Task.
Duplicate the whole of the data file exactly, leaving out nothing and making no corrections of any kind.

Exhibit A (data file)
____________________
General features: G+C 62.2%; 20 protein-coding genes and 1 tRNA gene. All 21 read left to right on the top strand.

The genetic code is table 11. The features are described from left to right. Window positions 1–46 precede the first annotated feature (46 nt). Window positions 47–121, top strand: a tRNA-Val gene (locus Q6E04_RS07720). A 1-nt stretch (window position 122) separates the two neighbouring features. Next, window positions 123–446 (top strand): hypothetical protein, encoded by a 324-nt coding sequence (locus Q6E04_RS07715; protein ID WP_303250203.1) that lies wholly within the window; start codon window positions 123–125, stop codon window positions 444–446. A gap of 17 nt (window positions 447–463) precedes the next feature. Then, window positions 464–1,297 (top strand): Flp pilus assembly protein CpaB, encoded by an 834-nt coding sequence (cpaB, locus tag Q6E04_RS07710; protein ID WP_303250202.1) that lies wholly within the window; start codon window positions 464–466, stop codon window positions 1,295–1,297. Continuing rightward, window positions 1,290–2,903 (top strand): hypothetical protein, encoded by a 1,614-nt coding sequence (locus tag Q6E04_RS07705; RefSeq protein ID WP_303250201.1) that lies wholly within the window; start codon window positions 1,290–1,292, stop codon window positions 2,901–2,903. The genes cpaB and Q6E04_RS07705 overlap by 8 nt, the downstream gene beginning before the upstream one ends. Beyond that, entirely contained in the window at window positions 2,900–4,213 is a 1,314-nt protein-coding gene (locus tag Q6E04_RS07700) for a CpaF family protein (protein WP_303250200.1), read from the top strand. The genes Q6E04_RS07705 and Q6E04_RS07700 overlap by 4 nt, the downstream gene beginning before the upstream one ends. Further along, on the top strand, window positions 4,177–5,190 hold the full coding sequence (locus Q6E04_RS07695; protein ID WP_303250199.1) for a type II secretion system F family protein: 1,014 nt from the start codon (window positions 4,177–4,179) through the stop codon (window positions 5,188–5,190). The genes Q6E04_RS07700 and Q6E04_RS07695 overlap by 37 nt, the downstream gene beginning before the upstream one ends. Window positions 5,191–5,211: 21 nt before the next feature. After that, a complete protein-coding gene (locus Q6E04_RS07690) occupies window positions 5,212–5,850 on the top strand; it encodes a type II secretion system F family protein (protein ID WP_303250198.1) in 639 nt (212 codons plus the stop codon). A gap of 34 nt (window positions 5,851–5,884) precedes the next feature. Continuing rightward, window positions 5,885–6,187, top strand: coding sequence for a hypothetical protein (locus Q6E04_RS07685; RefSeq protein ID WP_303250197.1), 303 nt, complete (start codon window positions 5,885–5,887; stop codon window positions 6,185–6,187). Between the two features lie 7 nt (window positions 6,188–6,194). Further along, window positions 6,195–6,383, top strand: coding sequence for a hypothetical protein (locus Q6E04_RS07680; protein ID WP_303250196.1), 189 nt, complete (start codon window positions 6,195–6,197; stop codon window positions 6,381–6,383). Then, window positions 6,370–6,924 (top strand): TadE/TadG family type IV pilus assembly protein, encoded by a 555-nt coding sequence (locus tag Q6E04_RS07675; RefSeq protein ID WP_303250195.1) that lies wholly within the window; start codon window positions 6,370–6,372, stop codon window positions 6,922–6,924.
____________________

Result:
General features: G+C 62.2%; 20 protein-coding genes and 1 tRNA gene. All 21 read left to right on the top strand.

The genetic code is table 11. The features are described from left to right. Window positions 1–46 precede the first annotated feature (46 nt). Window positions 47–121, top strand: a tRNA-Val gene (locus Q6E04_RS07720). A 1-nt stretch (window position 122) separates the two neighbouring features. Next, window positions 123–446 (top strand): hypothetical protein, encoded by a 324-nt coding sequence (locus Q6E04_RS07715; protein ID WP_303250203.1) that lies wholly within the window; start codon window positions 123–125, stop codon window positions 444–446. A gap of 17 nt (window positions 447–463) precedes the next feature. Then, window positions 464–1,297 (top strand): Flp pilus assembly protein CpaB, encoded by an 834-nt coding sequence (cpaB, locus tag Q6E04_RS07710; protein ID WP_303250202.1) that lies wholly within the window; start codon window positions 464–466, stop codon window positions 1,295–1,297. Continuing rightward, window positions 1,290–2,903 (top strand): hypothetical protein, encoded by a 1,614-nt coding sequence (locus tag Q6E04_RS07705; RefSeq protein ID WP_303250201.1) that lies wholly within the window; start codon window positions 1,290–1,292, stop codon window positions 2,901–2,903. The genes cpaB and Q6E04_RS07705 overlap by 8 nt, the downstream gene beginning before the upstream one ends. Beyond that, entirely contained in the window at window positions 2,900–4,213 is a 1,314-nt protein-coding gene (locus tag Q6E04_RS07700) for a CpaF family protein (protein WP_303250200.1), read from the top strand. The genes Q6E04_RS07705 and Q6E04_RS07700 overlap by 4 nt, the downstream gene beginning before the upstream one ends. Further along, on the top strand, window positions 4,177–5,190 hold the full coding sequence (locus Q6E04_RS07695; protein ID WP_303250199.1) for a type II secretion system F family protein: 1,014 nt from the start codon (window positions 4,177–4,179) through the stop codon (window positions 5,188–5,190). The genes Q6E04_RS07700 and Q6E04_RS07695 overlap by 37 nt, the downstream gene beginning before the upstream one ends. Window positions 5,191–5,211: 21 nt before the next feature. After that, a complete protein-coding gene (locus Q6E04_RS07690) occupies window positions 5,212–5,850 on the top strand; it encodes a type II secretion system F family protein (protein ID WP_303250198.1) in 639 nt (212 codons plus the stop codon). A gap of 34 nt (window positions 5,851–5,884) precedes the next feature. Continuing rightward, window positions 5,885–6,187, top strand: coding sequence for a hypothetical protein (locus Q6E04_RS07685; RefSeq protein ID WP_303250197.1), 303 nt, complete (start codon window positions 5,885–5,887; stop codon window positions 6,185–6,187). Between the two features lie 7 nt (window positions 6,188–6,194). Further along, window positions 6,195–6,383, top strand: coding sequence for a hypothetical protein (locus Q6E04_RS07680; protein ID WP_303250196.1), 189 nt, complete (start codon window positions 6,195–6,197; stop codon window positions 6,381–6,383). Then, window positions 6,370–6,924 (top strand): TadE/TadG family type IV pilus assembly protein, encoded by a 555-nt coding sequence (locus tag Q6E04_RS07675; RefSeq protein ID WP_303250195.1) that lies wholly within the window; start codon window positions 6,370–6,372, stop codon window positions 6,922–6,924.